Last year I began reorganizing my digital music collection and I made the decision to only have full albums. This meant a lot of space would be needed as I no longer went after just a few singles. At the same time I also wanted to go with a higher-quality audio format as a lot of the mp3s I had in my library were terrible and sometimes just ripped from other audio sources like YouTube, the radio and even captured from system audio. I wanted the REAL thing now!
- This involved me buying and borrowing a lot of music CDs (you can borrow them for free from local libraries, go check it out!). I also searched up on eBay, craigslist and kijiji for old, used music CDs which are shockingly cheap! A lot of people are looking to just give away their music collections as they move entirely to digital.
- Then I began ripping them. The process was VERY SLOW as it meant that I had to swap out the discs each time and a few of the albums I got were multi-disc (Sabaton Special Editions!). For ripping software, I actually prefer to use iTunes! That may seem like a very odd choice but it actually has always been a great CD ripper since the earliest days of it’s software life.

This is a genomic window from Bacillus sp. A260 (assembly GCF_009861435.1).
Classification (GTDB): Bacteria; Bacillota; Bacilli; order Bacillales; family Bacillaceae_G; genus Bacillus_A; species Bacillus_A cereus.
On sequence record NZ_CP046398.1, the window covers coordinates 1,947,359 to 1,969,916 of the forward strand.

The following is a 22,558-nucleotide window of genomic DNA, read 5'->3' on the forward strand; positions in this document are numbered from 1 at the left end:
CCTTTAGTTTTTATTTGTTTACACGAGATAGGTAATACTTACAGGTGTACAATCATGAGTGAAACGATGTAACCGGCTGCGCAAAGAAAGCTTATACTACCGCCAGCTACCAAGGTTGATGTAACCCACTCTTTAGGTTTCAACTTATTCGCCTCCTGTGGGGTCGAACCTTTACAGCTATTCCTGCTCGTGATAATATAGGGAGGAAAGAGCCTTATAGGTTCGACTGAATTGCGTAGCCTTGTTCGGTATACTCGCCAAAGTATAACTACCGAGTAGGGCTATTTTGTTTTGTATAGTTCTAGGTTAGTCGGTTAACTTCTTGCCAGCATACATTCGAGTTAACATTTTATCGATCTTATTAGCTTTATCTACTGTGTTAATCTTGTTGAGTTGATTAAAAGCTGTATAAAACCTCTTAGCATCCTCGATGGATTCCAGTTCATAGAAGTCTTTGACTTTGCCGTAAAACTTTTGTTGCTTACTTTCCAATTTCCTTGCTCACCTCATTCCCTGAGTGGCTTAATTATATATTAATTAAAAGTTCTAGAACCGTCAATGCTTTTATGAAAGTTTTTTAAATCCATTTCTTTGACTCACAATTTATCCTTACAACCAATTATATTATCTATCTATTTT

- Go to the iTunes Settings and select the GENERAL tab, now look near the bottom and select the IMPORT SETTINGS button.
- You can now pick which format to rip your CDs to. I recommend that you use Apple Lossless as it is a highly compatible lossless compression format. You can also select from here .MP3, .WAV and also “AAC” – these are generally for other purposes as far as I can concerned. You should only be using .MP3 in situations that require it along with .WAV and “AAC” is supposed to just be a good middle ground compromise for people who want higher quality audio but at a smaller file size than what Apple Lossless (ALAC) will provide them with.
- If you already have audio files (preferably WAV/AIFF or some kind of lossless format) or a an album that has a corresponding .CUE sheet file, you should use Media Human’s Audio Converter. It is completely free and works across Mac and Windows. it converts your audio out to a large number of formats (including .OGG!) quickly and can even pull down the album information and artwork automatically. Extremely easy to use, I highly recommend this.
- Please also remember that once you have converted your music to a lossless audio format such as Apple Lossless, you can safely convert it to other lossless formats without worrying about losing any audio information. Converting from Apple Lossless to FLAC and then back should produce the exact same file, unless your software is making changes to the audio information, in which case it is no longer considered lossless.